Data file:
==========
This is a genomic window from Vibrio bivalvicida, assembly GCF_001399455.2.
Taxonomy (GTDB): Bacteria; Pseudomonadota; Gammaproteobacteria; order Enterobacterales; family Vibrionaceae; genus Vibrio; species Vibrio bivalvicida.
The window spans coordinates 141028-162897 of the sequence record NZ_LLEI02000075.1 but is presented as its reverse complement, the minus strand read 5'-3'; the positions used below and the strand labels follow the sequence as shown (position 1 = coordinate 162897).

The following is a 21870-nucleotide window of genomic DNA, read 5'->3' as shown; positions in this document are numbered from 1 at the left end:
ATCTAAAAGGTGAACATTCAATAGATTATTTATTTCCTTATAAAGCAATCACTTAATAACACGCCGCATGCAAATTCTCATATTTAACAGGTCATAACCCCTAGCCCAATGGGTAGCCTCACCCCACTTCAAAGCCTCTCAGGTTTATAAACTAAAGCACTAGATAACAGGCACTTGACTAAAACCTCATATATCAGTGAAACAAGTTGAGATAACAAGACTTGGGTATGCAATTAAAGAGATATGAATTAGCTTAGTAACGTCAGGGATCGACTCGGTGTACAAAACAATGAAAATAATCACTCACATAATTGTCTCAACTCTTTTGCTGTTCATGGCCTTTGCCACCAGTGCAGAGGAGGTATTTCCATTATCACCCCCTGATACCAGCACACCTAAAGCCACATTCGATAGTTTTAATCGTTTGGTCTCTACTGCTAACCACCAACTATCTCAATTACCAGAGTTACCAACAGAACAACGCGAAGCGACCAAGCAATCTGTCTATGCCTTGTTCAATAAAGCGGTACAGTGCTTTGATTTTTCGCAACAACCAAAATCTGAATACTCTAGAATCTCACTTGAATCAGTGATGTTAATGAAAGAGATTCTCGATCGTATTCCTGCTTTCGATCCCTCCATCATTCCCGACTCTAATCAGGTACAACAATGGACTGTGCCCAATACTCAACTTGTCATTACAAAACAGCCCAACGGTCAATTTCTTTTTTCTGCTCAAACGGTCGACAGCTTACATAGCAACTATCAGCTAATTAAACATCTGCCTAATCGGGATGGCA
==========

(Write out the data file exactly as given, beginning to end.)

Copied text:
This is a genomic window from Vibrio bivalvicida, assembly GCF_001399455.2.
Taxonomy (GTDB): Bacteria; Pseudomonadota; Gammaproteobacteria; order Enterobacterales; family Vibrionaceae; genus Vibrio; species Vibrio bivalvicida.
The window spans coordinates 141028-162897 of the sequence record NZ_LLEI02000075.1 but is presented as its reverse complement, the minus strand read 5'-3'; the positions used below and the strand labels follow the sequence as shown (position 1 = coordinate 162897).

The following is a 21870-nucleotide window of genomic DNA, read 5'->3' as shown; positions in this document are numbered from 1 at the left end:
ATCTAAAAGGTGAACATTCAATAGATTATTTATTTCCTTATAAAGCAATCACTTAATAACACGCCGCATGCAAATTCTCATATTTAACAGGTCATAACCCCTAGCCCAATGGGTAGCCTCACCCCACTTCAAAGCCTCTCAGGTTTATAAACTAAAGCACTAGATAACAGGCACTTGACTAAAACCTCATATATCAGTGAAACAAGTTGAGATAACAAGACTTGGGTATGCAATTAAAGAGATATGAATTAGCTTAGTAACGTCAGGGATCGACTCGGTGTACAAAACAATGAAAATAATCACTCACATAATTGTCTCAACTCTTTTGCTGTTCATGGCCTTTGCCACCAGTGCAGAGGAGGTATTTCCATTATCACCCCCTGATACCAGCACACCTAAAGCCACATTCGATAGTTTTAATCGTTTGGTCTCTACTGCTAACCACCAACTATCTCAATTACCAGAGTTACCAACAGAACAACGCGAAGCGACCAAGCAATCTGTCTATGCCTTGTTCAATAAAGCGGTACAGTGCTTTGATTTTTCGCAACAACCAAAATCTGAATACTCTAGAATCTCACTTGAATCAGTGATGTTAATGAAAGAGATTCTCGATCGTATTCCTGCTTTCGATCCCTCCATCATTCCCGACTCTAATCAGGTACAACAATGGACTGTGCCCAATACTCAACTTGTCATTACAAAACAGCCCAACGGTCAATTTCTTTTTTCTGCTCAAACGGTCGACAGCTTACATAGCAACTATCAGCTAATTAAACATCTGCCTAATCGGGATGGCA